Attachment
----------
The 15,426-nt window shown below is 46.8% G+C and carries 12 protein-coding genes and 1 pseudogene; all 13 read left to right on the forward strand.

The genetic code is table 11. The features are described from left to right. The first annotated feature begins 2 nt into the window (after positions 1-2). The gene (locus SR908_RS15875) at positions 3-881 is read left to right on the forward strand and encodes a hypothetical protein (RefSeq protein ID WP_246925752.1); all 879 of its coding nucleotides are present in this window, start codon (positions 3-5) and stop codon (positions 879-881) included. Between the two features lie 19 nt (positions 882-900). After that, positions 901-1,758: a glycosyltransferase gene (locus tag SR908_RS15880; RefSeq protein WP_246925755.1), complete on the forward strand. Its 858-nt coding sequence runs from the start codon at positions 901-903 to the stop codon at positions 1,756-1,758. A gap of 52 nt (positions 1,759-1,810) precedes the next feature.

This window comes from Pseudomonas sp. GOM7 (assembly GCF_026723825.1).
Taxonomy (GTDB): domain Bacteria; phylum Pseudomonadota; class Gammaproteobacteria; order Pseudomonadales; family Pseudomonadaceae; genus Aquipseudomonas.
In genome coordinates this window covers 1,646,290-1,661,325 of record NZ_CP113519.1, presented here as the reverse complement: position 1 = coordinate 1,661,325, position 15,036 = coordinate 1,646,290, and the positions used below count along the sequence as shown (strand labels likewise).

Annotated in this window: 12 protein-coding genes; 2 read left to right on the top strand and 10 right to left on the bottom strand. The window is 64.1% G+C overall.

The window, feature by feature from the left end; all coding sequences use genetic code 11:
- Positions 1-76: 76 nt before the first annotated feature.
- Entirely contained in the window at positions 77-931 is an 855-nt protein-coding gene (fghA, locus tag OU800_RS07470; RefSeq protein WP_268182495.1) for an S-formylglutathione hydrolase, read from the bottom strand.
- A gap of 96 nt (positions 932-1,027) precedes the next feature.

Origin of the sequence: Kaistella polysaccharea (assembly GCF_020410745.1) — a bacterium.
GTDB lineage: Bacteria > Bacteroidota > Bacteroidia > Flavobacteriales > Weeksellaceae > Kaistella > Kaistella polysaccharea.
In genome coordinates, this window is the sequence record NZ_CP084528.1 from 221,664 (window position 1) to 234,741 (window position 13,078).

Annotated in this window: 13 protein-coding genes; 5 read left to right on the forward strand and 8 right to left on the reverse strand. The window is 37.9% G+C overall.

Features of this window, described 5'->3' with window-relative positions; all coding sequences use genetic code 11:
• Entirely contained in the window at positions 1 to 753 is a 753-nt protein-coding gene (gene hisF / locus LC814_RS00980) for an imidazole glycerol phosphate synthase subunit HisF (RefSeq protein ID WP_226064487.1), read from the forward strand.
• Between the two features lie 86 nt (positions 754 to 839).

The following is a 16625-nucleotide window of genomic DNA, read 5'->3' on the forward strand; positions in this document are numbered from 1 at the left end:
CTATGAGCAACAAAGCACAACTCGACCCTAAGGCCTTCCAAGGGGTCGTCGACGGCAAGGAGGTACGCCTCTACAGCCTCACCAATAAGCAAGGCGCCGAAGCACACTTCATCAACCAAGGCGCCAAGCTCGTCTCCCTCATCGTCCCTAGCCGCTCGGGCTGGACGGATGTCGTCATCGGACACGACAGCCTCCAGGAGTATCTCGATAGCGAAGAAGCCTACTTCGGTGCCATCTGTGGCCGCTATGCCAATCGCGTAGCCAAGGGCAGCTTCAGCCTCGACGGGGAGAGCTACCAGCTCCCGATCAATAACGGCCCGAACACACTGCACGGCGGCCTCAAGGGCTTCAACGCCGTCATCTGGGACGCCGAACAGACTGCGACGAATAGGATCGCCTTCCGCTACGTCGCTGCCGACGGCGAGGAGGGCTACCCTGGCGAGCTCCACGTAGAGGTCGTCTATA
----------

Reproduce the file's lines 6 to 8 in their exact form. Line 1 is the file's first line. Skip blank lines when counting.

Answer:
Annotated in this window: 12 protein-coding genes; 2 read left to right on the top strand and 10 right to left on the bottom strand. The window is 64.1% G+C overall.

The window, feature by feature from the left end; all coding sequences use genetic code 11:
- Positions 1-76: 76 nt before the first annotated feature.